David Cameron unveils U.K.'s quest for EU changes ahead of referendum
Britain will hold a referendum by the end of 2017 on whether to leave the 28-nation EU
British Prime Minister David Cameron laid out his government's demands for European Union reform Tuesday, saying a looser "British model of membership" would let him argue that his country shouldn't walk away from the 28-nation bloc.
Cameron said the EU must agree to "irreversible changes" that would cede autonomy back to member states — and limit freedom of movement, a key EU principle, by allowing the U.K. to restrict benefits for European immigrants.
Britain will hold a referendum by the end of 2017 on whether to leave the EU. Cameron says he wants to stay in, provided he can secure the reforms he seeks.
He acknowledged that getting the other 27 nations to agree to Britain's goals would be a major challenge — but not "Mission: Impossible."
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"I would argue that it's Mission: Possible, but it's going to take a lot of hard work to get there," he said.
The EU's executive, however, called some of the issues raised by Cameron "highly problematic."
Cameron outlined his demands in a speech in London and a letter to European Council President Donald Tusk.
He told an audience at the Chatham House think-tank that his country wants change in four areas, including protection for countries such as Britain that don't use the euro single currency, less red tape and greater power for national parliaments to opt out of rules made by the Brussels-based EU.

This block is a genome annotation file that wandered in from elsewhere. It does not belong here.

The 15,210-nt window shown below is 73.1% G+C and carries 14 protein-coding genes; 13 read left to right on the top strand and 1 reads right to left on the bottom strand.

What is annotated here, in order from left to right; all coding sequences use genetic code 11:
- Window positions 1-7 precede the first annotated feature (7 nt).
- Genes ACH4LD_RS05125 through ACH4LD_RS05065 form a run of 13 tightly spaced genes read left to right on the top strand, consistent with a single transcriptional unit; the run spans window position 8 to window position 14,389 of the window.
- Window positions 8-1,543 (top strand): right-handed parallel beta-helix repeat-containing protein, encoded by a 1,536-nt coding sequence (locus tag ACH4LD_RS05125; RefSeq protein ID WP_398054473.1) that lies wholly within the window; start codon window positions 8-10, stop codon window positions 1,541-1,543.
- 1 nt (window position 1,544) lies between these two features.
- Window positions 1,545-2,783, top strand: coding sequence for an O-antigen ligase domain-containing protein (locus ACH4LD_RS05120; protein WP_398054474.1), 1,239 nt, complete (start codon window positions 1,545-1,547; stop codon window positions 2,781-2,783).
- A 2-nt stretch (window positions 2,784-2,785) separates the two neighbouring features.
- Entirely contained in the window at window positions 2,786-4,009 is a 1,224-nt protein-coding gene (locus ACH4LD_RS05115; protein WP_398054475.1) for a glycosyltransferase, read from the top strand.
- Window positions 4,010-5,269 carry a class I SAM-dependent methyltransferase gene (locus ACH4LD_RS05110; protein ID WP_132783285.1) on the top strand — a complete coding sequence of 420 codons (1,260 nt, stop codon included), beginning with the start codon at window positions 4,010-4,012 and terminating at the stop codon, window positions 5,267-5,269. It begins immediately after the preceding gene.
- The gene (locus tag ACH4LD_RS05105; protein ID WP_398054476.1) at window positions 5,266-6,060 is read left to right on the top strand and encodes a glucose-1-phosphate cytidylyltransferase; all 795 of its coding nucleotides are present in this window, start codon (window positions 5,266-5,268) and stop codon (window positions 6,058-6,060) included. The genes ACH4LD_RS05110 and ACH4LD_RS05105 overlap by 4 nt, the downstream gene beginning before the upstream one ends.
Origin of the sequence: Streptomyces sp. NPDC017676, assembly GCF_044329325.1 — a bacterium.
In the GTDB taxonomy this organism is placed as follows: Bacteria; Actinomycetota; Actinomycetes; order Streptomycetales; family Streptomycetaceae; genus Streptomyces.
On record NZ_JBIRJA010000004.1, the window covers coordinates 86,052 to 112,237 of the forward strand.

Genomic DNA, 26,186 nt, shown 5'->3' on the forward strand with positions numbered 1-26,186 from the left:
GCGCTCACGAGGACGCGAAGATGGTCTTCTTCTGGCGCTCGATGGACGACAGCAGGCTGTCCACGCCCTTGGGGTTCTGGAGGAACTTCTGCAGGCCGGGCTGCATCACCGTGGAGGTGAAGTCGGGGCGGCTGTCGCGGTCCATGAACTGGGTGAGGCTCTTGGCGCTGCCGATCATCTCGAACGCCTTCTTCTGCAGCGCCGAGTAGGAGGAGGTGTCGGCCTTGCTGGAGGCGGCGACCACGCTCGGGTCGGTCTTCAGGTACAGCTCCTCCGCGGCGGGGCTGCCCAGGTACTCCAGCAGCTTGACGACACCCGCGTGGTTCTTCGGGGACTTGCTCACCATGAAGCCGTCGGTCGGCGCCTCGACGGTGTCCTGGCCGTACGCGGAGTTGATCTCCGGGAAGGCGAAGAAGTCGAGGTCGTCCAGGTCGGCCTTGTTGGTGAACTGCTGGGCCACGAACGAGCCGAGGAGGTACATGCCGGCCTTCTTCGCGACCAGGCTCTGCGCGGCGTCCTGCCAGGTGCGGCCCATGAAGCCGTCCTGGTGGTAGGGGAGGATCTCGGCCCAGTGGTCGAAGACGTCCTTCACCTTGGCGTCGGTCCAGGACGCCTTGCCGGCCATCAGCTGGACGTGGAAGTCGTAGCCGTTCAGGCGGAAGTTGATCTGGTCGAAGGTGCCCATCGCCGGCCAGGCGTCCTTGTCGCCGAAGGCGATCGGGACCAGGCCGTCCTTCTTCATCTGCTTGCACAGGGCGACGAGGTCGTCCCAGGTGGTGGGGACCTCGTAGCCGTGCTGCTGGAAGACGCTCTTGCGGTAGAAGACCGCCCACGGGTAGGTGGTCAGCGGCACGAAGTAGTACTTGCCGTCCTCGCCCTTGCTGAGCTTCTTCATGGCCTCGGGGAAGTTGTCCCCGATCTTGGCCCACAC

"We are a proud, independent nation. We intend to stay that way," Cameron said, stressing that Britain wanted a "clear, legally binding and irreversible" exemption from the EU's commitment to an ever-closer union.
Seeking more immigration control
Most contentiously, Cameron said Britain wants to "control migration from the European Union." He said Britain wants to bar EU migrants from receiving tax credits and other benefits paid to working people during their first four years in the U.K.
In the letter to Tusk, Cameron said Britain's concerns "boil down to one word: flexibility."
He asked for recognition that the EU has more than one currency and that changes made by the 19 euro-using countries — such as the creation of a banking union — must be voluntary for non-eurozone members like Britain.
He also said British taxpayers should "never be financially liable" for supporting the euro currency.
Some of Cameron's proposals will likely find sympathy in other European capitals, such as his call for fewer regulations on businesses and for more powers for countries within the EU.
He said "the burden from existing regulation is still too high" and that groups of national parliaments should get the power to stop "unwanted legislative proposals" from Brussels.
Cameron's demands on migration are far more problematic.
It is a key EU principle that citizens have the right to live and work in other member states. But Cameron said the level of EU immigration to Britain — more than half a million people between 2004 and 2013 — was "unregulated and much higher than planned."
Cameron's attempt to limit EU migrants' benefits for four years is likely to be a tough sell with some EU leaders, who see free movement of labor, as well as of goods, as a cornerstone of the bloc.
"We don't want to destroy that principle," Cameron said in his speech. "But freedom of movement has never been an unqualified right."
Margaritis Schinas, spokesman for the EU's executive European Commission, said that some of Cameron's proposals might be feasible, but that others ranged from "difficult to worse."
He said proposals such as the limits to benefits were "highly problematic, as they touch upon the fundamental freedoms of our internal market."
German Chancellor Angela Merkel said she was willing to work with Cameron on his proposals, which contained "no surprises."
"If one has the spirit that we can solve these problems then I'm convinced it can be done," she said.